12.9 R. off path and cross Enneking Parkway
at bottom of hill
13.0 Straight on Smithfield Rd.
13.2 L. on Reservation Rd.
13.3 R. on bikepath after playground
13.9 L. at first parking lot
14.0 Straight on sidewalk next to bleachers
14.3 Cross River St.
14.3 Cross dam over Mother Brook
Mother Brook was enlarged in the 17th century to channel some of the
flow of the Charles River into the Neponset River to provide water
power for mills such as the one on the left. The mills are now
apartments and condominiums, but the brook remains as a linear
greenway through the city.
14.4 Straight on Readville Ave.
14.5 Cross Neponset Valley Parkway
14.8 L. on Chesterfield St.
14.9 R. on Neponset Valley Parkway
14.9 L. on Milton St.
15.0 R. on Hyde Park Ave.
Under Amtrak main line railroad tracks
15.2 L. on Neponset Valley Parkway
15.7 Cross Truman Parkway at light
15.8 Cross Neponset River
15.9 R. on Brush Hill Rd.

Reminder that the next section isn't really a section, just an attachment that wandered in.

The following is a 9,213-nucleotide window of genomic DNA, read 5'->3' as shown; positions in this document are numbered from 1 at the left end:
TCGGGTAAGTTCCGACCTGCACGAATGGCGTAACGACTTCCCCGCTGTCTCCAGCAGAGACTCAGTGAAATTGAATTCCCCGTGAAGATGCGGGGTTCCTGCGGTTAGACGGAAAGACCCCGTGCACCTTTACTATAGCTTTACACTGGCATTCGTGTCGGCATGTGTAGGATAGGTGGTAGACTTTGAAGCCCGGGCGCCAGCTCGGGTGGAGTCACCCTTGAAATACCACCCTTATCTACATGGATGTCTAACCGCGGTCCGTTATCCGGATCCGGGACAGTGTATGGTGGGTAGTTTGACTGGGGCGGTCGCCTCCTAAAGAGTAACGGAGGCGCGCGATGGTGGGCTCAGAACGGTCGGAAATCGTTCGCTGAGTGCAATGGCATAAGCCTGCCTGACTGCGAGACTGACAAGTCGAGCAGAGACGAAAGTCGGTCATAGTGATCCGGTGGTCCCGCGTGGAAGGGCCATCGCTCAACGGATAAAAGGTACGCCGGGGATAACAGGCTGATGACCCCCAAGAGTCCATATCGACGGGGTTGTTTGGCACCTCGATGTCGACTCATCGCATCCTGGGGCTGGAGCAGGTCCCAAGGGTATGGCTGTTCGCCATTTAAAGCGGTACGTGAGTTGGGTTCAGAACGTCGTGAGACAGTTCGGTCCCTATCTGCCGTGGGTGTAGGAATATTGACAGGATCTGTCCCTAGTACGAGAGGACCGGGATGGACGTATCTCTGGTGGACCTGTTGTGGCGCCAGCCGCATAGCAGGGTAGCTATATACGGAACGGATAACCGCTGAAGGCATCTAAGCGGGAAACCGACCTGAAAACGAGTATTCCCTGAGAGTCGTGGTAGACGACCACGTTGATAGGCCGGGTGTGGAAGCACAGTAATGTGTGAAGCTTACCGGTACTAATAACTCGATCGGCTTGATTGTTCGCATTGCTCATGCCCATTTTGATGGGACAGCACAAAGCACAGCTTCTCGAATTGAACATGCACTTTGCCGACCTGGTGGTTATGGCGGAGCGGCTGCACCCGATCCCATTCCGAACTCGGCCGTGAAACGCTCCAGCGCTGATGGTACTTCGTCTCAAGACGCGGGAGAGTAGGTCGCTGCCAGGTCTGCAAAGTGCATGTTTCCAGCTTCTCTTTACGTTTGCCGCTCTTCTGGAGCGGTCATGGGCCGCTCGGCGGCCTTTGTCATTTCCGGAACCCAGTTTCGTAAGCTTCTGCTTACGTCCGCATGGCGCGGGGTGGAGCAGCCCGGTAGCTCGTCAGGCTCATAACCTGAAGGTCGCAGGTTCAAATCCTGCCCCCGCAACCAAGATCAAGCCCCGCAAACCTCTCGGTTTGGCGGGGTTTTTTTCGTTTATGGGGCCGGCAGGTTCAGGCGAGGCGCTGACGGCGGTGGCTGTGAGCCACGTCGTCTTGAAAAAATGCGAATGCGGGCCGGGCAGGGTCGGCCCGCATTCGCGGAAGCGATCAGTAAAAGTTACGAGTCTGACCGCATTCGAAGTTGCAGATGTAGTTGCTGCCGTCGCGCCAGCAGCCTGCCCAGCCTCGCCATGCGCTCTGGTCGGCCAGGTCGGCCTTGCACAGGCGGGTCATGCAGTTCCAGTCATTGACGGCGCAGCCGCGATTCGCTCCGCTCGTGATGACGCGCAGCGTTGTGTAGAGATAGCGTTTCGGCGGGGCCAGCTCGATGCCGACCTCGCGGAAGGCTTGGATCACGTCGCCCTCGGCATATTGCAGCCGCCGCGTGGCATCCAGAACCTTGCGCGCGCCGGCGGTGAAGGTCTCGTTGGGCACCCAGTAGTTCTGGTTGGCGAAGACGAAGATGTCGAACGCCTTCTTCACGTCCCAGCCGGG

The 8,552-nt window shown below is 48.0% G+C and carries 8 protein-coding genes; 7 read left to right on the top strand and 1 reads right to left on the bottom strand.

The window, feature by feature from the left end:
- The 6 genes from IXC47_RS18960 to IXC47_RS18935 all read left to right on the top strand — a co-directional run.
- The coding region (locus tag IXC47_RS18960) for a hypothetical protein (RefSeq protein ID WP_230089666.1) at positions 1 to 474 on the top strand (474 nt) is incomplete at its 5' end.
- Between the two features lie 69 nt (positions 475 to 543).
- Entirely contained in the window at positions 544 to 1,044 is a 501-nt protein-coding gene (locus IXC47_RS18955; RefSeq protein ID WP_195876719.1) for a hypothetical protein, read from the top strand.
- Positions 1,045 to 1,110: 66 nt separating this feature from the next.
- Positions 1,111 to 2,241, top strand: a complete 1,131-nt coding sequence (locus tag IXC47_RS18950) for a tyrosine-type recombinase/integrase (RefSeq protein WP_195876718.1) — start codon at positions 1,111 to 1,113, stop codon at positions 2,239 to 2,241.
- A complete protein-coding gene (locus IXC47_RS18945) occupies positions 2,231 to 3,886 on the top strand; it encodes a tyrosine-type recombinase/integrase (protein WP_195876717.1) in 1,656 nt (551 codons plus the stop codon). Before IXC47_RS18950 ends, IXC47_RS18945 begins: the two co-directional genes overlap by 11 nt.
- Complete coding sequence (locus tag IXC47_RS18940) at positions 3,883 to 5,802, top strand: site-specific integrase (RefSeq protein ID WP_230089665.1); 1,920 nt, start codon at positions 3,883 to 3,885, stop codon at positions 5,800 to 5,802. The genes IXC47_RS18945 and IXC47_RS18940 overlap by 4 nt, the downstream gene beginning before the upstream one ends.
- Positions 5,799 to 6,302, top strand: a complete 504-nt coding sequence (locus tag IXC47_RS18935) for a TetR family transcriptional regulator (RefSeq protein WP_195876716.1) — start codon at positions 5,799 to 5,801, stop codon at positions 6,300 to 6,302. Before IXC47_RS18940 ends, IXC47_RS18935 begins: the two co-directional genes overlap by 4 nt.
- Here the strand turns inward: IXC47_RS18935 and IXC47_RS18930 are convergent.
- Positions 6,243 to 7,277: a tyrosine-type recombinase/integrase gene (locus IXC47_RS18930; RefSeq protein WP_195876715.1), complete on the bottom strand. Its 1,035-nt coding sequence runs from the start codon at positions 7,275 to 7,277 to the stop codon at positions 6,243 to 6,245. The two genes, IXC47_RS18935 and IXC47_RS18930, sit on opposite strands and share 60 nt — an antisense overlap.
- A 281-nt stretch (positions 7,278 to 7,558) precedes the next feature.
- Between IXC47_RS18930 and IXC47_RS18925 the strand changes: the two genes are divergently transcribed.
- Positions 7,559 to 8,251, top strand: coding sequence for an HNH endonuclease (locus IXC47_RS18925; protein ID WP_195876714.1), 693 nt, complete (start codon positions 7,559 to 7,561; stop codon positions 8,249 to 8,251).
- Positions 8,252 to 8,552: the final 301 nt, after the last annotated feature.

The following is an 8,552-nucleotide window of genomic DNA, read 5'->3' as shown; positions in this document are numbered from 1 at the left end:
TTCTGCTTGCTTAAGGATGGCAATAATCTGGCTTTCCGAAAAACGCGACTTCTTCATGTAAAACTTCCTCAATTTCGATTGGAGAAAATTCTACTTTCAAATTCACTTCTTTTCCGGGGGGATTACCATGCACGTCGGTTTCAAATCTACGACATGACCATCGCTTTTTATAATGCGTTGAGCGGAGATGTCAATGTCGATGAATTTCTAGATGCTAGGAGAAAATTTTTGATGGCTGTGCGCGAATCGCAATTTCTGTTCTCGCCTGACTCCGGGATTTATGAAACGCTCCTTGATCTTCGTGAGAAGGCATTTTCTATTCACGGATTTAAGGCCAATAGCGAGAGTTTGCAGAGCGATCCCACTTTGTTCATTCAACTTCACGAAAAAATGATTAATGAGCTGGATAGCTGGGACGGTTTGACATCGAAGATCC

16.0 R. onto Burma Road trail
This trail is on top of a sewer line which, by slowing drainage to
the Neponset River, increased the water level of the wetland to the east
creating an excellent wildlife habitat. The Great Blue Hill, beyond the
wetland, is the highest point within 10 miles of the Atlantic Ocean
between Maine and North Carolina and is the centerpiece of the MDC's
Blue Hills Reservation, also celebrating its centennial this year.
17.8 Over Rt. 128 on "Bridge to Nowhere"
This bridge was built in anticipation of the construction of Interstate
95 into the center of Boston. The highway was stopped in the 1970's, and
the greenspace and communities you have just traversed were preserved.
17.9 Go down embankment to Green Lodge Rd.
(may require climbing)
17.9 L. on Green Lodge Rd. (unmarked)
18.2 R. on Elm St. (first R. after I-95 overpass)
19.5 L. on Dedham St. (at end of Elm St.)
20.6 R. on Chapman St.
21.9 L. on Neponset
22.2 R. on Walpole
23.2 Becomes Edge Hill in Sharon
25.5 Straight on High Plain in Walpole
26.3 Stop in Walpole Center